With UK temperatures soaring right now, it’s the perfect time to get grilling alfresco. Cooking and eating outside always seems to make everything taste better – and it’s a whole lot more fun. You don’t necessarily need an all-singing, all-dancing barbecue with all the fancy trimmings. A plain old simple grill will do. And if you don’t have the space or the time to do a barbecue, you can still sear and sizzle on your hob then take your plate outside and relax in the sun.
To help you get the very best taste experience from your humble burger, here are my top tips and recipe for making the best homemade burger you’ve ever had!
To start, make sure you choose ground beef that is 15-20% fat. The more fat, the better. The whole point of eating a burger is that you get that rich, meaty taste and it’s the fat that makes it so juicy and delicious. Now is not the time to be worrying about calories! If it’s too lean you end up with a dry and crumbly burger. And trust me, no one wants that.
Wherever possible, try to buy ground beef from your local butcher. As well as supporting our local businesses, which is so important at the moment, the meat tends to be a little fresher than that at the supermarket. It will also be less compressed than pre-packaged.
When handling the meat, don’t be heavy-handed. The more you handle and mash the patties while you’re shaping them, the tougher they become as they are being compressed. They don’t have to look perfectly shaped either. It’s the flavour that matters and makes it memorable, not how it looks.
Another thing to bear in mind when shaping the patties is to make them a little bigger than the bun. This is in case they shrink a little while cooking, which does tend to happen. If they do start shrinking on the grill, just create a dimple in the middle. This makes the meat contract then balloon as it cooks.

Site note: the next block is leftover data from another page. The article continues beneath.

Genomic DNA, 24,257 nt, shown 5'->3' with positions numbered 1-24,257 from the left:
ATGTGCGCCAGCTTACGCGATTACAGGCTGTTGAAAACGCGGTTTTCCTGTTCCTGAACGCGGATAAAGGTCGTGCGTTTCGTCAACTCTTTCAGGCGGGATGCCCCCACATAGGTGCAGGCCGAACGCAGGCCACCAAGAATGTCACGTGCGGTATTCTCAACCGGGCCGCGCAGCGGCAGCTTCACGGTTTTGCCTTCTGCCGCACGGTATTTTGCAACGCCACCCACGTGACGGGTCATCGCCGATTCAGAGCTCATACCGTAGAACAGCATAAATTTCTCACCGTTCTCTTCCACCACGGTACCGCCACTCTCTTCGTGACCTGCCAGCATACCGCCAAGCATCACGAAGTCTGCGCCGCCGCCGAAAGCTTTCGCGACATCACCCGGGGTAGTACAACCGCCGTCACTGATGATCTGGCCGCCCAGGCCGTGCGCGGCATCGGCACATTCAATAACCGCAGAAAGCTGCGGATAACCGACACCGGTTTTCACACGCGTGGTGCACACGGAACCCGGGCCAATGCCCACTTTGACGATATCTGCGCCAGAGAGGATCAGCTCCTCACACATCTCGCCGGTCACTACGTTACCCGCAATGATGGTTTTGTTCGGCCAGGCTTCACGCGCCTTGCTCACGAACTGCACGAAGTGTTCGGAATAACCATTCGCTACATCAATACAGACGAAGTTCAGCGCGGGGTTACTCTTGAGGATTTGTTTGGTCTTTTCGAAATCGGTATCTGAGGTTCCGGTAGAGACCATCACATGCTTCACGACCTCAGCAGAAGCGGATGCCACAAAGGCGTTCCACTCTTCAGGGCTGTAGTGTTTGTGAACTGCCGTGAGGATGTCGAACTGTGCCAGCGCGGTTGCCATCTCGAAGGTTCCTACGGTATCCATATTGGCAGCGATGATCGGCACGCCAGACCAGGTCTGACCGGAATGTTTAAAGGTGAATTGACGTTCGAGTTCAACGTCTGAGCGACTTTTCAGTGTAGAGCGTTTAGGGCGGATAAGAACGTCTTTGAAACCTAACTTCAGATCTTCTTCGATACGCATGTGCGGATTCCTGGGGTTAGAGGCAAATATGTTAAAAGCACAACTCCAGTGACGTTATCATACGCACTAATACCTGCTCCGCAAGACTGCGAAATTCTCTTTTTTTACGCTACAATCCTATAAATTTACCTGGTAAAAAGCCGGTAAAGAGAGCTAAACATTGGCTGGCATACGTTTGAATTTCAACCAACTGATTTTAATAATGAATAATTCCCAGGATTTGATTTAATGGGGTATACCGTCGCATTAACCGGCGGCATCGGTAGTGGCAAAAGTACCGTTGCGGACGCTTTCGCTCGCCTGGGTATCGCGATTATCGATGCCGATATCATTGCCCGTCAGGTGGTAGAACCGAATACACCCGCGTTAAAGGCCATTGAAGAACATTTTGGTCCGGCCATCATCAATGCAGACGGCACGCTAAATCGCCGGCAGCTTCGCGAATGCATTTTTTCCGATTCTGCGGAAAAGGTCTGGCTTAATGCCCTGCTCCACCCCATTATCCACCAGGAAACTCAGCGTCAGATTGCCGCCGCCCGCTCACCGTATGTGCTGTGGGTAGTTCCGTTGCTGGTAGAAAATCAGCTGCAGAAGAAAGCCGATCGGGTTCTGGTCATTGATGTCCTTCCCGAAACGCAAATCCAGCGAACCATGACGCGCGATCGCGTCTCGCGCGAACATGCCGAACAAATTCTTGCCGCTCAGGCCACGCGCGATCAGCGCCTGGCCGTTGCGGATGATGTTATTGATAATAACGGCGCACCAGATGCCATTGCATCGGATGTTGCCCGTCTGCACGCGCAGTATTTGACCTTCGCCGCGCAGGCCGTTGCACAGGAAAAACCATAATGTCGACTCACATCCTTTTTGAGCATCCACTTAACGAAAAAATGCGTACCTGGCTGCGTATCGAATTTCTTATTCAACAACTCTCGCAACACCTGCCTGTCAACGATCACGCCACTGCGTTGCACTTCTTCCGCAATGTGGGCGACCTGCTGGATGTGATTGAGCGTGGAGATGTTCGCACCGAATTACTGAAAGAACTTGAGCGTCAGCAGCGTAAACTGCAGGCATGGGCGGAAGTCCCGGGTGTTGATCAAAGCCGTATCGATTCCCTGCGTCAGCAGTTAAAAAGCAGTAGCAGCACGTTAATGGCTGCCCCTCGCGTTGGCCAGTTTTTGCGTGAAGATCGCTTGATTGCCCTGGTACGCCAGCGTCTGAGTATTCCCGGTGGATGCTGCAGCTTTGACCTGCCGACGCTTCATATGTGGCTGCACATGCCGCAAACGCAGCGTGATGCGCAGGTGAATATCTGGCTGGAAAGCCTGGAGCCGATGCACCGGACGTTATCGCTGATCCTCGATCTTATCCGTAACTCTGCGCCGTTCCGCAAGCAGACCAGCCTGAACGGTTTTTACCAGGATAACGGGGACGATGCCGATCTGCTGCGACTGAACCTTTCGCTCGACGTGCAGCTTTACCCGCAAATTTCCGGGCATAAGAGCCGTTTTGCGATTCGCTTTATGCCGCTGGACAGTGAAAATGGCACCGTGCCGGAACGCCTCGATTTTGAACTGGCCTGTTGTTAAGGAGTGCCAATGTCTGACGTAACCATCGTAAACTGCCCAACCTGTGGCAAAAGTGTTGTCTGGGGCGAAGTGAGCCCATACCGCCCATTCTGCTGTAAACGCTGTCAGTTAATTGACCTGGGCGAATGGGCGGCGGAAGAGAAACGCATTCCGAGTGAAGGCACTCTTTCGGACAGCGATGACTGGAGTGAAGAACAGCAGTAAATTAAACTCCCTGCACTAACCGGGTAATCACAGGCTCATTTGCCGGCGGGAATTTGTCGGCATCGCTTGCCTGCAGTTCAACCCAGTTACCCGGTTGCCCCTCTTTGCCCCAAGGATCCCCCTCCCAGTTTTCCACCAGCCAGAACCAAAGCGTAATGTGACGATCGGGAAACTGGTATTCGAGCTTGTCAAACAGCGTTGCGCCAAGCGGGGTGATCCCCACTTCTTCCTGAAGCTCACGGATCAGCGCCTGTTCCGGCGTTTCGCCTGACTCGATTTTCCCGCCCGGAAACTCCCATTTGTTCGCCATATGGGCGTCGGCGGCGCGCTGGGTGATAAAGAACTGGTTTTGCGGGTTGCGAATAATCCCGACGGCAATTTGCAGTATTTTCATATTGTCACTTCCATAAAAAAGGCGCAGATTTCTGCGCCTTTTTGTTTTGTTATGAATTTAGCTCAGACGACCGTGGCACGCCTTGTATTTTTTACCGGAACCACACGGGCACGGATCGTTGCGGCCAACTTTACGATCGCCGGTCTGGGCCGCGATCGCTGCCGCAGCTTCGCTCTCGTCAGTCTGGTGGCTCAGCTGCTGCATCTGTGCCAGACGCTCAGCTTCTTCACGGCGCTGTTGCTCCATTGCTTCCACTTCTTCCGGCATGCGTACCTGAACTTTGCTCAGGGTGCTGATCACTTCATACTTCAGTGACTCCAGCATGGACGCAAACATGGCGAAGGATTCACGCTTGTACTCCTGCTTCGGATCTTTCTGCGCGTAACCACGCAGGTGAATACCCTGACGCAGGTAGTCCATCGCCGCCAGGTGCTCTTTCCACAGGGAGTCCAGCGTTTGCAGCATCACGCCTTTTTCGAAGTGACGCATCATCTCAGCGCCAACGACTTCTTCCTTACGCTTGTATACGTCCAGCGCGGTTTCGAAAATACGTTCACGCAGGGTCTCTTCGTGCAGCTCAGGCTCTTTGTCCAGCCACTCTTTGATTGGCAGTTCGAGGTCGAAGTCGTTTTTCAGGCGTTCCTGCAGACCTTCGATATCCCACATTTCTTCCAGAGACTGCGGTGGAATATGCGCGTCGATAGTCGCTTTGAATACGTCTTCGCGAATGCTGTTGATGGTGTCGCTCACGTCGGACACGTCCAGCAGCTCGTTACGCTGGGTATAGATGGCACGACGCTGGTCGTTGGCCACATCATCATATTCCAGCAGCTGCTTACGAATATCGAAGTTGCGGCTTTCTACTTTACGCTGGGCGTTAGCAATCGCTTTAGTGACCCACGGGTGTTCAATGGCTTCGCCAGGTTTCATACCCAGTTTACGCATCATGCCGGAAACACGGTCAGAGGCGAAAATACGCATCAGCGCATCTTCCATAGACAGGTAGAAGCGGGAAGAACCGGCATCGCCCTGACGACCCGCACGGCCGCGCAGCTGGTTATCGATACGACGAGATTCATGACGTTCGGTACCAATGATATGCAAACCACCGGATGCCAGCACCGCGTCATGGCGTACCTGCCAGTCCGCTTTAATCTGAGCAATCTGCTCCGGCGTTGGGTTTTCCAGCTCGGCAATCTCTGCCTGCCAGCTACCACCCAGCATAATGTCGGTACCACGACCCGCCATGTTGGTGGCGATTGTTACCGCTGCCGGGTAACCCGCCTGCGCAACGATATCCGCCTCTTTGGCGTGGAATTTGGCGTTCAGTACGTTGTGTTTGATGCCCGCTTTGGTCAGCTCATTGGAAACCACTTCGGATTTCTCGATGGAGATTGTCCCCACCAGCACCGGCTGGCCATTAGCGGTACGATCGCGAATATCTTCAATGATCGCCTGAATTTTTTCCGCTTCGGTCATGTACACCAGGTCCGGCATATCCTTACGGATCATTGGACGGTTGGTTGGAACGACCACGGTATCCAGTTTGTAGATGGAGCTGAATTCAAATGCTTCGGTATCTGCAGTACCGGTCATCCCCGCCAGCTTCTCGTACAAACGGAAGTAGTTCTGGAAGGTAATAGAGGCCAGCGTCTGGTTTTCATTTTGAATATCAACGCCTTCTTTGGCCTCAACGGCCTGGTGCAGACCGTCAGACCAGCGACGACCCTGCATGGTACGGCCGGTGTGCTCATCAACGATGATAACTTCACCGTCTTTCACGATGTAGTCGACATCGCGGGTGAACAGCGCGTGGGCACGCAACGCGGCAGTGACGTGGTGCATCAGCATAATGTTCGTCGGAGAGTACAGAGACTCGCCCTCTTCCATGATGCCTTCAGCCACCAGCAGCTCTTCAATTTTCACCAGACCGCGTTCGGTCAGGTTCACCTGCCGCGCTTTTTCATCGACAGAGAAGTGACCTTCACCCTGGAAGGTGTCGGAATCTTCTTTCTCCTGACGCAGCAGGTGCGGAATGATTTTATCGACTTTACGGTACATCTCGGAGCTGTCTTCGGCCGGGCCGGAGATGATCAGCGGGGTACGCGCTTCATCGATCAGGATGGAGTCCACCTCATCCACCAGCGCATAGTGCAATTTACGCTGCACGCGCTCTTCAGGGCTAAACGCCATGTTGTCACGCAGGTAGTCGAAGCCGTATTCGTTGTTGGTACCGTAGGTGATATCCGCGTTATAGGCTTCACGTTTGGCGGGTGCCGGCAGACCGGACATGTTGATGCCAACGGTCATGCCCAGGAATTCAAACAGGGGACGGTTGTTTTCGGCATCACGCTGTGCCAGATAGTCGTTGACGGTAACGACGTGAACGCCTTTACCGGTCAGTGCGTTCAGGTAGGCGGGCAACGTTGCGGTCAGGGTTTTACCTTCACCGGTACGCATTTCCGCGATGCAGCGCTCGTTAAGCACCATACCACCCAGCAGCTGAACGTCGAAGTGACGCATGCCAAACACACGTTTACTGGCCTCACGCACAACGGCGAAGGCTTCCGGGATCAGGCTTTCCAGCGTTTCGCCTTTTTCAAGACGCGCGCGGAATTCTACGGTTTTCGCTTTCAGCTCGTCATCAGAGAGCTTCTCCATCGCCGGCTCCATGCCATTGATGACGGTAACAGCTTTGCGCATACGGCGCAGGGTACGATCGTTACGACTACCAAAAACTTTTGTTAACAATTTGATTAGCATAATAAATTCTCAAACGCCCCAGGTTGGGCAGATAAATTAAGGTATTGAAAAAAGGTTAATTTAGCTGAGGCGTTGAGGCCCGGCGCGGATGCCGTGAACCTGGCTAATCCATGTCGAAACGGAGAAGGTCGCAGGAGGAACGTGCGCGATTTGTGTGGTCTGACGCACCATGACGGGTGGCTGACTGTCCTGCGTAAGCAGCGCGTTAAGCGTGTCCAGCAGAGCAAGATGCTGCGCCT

I always season both sides of the burger with salt and pepper just before cooking. Avoid seasoning well in advance as the salt will draw out some of the moisture and prevents a nice crust being formed on the outside.
If using a griddle pan, grease it well beforehand and wait for the patties to naturally self-release before flipping over. A wide spatula is a cook’s best friend. Whatever you do, don’t press the burger into the pan at any point. This releases the juices and you don’t want that. You want a juicy burger, not a juicy pan or barbecue. All you need to do is flip it once. No more.
When making a cheeseburger, add the cheese at the last minute. If possible, cover the grill with a lid to speed up the melting process. I prefer a mild cheese that complements the burger rather than an overpowering flavour.
Personally, I’m not a big fan of brioche buns or anything over-sophisticated when making a burger. I prefer a simple, soft squidgy bun as it’s all about the beef. Another good tip is to grill the buns for a minute in the same pan so that they crisp up and absorb some of the beef fat.
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